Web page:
Tiny shock absorbers could save you a fortune in iPhone repairs


An avoidable disaster?
Photo: Cult of Mac

iPhones are pretty tough things, but despite all the Gorilla Glass and engineering magic Apple can throw at them, they’re still susceptible to broken screens when dropped.

That could change in future iPhone models, with a newly-published patent application describing an automated mechanism for protecting the iPhone display with a method straight out of James Bond.

Future iMac could project its own virtual keyboard


Typing on your next iMac could get a bit Minority Report, it seems.
Photo: 20th Century Fox

Future Apple devices could boast a smart projector accessory, according to a patent published today.

As one of 46 newly-published patents, the technology described would allow Apple to incorporate features such as a virtual projected keyboard into future iMacs.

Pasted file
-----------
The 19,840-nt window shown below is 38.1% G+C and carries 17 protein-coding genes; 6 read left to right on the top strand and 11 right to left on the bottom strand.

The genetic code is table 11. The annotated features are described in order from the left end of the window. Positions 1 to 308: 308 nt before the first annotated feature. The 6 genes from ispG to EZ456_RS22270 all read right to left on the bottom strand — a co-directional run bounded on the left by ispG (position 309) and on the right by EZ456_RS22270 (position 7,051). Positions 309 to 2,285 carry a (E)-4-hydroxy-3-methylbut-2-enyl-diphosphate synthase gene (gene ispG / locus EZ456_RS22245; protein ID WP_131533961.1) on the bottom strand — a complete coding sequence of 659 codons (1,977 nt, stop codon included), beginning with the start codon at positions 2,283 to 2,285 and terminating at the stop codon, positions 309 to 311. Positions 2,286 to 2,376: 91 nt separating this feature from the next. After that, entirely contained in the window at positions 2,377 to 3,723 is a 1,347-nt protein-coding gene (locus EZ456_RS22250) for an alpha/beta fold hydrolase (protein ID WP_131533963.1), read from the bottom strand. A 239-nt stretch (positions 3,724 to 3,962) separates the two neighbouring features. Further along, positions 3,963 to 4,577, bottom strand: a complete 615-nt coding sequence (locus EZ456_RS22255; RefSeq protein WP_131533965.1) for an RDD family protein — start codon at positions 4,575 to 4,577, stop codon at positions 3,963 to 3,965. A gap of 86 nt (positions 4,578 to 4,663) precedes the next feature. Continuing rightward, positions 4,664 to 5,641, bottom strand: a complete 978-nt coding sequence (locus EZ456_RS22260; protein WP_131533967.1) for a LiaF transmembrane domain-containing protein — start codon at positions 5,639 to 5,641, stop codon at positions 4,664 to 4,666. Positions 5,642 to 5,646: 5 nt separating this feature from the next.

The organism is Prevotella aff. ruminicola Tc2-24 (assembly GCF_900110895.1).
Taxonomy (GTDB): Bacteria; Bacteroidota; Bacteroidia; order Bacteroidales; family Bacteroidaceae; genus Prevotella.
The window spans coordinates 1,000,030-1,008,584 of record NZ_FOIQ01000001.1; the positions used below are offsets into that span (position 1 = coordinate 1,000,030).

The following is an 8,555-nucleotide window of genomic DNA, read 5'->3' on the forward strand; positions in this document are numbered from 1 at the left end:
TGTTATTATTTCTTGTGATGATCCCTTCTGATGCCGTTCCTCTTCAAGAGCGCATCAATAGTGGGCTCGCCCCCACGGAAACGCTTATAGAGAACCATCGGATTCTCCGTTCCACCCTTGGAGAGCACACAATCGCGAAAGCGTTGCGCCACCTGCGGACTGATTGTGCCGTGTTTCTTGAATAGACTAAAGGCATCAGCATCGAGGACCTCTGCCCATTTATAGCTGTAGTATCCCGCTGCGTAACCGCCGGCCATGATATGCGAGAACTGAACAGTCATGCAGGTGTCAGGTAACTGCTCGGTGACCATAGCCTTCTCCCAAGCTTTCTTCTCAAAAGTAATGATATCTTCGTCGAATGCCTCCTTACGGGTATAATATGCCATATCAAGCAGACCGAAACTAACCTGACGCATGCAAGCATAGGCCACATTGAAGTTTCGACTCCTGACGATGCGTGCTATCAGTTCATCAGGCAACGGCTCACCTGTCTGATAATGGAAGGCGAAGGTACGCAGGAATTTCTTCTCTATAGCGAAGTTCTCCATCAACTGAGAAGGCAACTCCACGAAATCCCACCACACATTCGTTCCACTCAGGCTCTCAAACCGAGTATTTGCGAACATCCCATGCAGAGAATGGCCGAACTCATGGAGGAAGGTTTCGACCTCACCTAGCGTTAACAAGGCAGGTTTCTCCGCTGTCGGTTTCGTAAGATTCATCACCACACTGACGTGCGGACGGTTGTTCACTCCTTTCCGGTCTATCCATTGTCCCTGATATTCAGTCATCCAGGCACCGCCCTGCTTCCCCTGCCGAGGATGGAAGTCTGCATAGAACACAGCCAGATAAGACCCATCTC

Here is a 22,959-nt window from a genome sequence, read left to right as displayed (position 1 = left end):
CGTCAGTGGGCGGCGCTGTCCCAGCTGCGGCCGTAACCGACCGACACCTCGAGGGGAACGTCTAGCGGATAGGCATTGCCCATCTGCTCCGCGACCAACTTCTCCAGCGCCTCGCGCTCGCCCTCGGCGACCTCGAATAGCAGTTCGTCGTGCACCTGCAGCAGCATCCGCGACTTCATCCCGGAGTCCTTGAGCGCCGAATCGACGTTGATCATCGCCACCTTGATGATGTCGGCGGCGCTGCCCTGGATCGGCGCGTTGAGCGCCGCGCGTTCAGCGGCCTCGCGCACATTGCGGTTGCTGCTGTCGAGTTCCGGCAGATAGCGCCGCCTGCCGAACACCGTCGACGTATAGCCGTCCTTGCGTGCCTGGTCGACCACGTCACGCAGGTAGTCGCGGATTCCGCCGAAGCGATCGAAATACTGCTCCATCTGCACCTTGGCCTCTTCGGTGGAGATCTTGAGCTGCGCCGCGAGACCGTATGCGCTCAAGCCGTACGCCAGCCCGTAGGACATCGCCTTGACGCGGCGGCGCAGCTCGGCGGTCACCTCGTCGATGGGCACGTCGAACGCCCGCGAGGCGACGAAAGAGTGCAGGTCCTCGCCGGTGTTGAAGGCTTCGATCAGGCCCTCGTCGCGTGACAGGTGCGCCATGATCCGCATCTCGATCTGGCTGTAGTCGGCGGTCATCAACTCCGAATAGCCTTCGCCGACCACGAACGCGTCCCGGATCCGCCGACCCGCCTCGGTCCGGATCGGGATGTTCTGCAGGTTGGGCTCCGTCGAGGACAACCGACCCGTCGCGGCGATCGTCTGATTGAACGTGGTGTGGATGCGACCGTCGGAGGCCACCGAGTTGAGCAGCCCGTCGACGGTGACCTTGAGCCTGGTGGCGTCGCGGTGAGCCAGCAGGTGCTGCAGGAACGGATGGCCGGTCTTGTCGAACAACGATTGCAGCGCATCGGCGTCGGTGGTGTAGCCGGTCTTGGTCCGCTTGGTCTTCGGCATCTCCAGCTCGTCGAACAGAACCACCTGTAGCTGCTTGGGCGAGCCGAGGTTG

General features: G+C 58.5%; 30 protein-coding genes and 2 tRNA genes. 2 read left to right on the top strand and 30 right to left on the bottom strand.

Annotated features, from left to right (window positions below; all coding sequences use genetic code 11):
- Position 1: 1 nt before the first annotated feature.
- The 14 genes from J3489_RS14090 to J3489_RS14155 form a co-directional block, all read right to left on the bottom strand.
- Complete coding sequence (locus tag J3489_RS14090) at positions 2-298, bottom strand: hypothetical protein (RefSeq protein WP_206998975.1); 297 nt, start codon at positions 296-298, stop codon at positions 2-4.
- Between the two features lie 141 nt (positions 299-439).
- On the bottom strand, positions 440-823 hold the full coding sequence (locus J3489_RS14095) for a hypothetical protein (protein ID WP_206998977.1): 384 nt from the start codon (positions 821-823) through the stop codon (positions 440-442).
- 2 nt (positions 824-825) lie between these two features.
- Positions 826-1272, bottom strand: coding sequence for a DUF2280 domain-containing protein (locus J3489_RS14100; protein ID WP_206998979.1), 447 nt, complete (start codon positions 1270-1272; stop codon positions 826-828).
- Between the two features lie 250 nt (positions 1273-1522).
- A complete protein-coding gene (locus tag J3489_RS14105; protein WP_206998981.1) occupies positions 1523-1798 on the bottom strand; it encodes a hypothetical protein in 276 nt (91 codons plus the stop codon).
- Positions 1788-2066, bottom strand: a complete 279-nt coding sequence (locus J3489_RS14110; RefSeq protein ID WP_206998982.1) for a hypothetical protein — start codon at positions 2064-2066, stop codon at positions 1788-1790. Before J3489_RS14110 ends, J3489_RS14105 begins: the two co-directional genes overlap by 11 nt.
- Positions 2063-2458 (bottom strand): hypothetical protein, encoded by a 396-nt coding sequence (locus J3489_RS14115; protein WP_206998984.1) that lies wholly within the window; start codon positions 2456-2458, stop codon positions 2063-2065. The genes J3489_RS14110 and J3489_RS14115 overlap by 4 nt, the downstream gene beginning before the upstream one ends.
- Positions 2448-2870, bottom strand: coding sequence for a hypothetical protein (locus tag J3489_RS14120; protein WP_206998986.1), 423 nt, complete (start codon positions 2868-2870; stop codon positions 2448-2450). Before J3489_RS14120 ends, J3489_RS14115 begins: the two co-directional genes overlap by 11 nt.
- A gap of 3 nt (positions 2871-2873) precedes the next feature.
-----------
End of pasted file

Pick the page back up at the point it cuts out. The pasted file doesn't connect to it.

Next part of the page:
Just like the iPhone’s UI, this could make it possible for Apple to feature a slightly different keyboard for each application.

One of Apple’s key iPhone design patents is no longer protected


iPhone design
Did iPhones change the way Samsung handsets looked? Yes. Case closed. Oh wait, there are lawyers involved...
Photo: Apple/USPTO

One of Apple’s key iPhone patents has been given a non-final rejection in the still-dragging-on Apple vs. Samsung lawsuit.

The reason? According to a new report, it should never have been granted in the first place, due to an issue with prior art and apparent “obviousness.”

Touch ID will let your Apple TV know which family member is watching


Apple's new improved TV could be coming as early as this fall.
Touch ID could be the Apple TV's killer app.
Photo: Robert S. DonovanFlickr CC

Apple could opt to include a Touch ID fingerprint sensor in its new Apple TV remote, according to a patent application published today.

Unlike the iPhone and iPad, however, this sensor wouldn’t be used for unlocking your device, but rather quickly making it aware of who is watching at any given time — thereby letting Apple’s long-awaited TV configure volume, screen brightness, and suggested channels on a person-by-person basis. Smart, eh?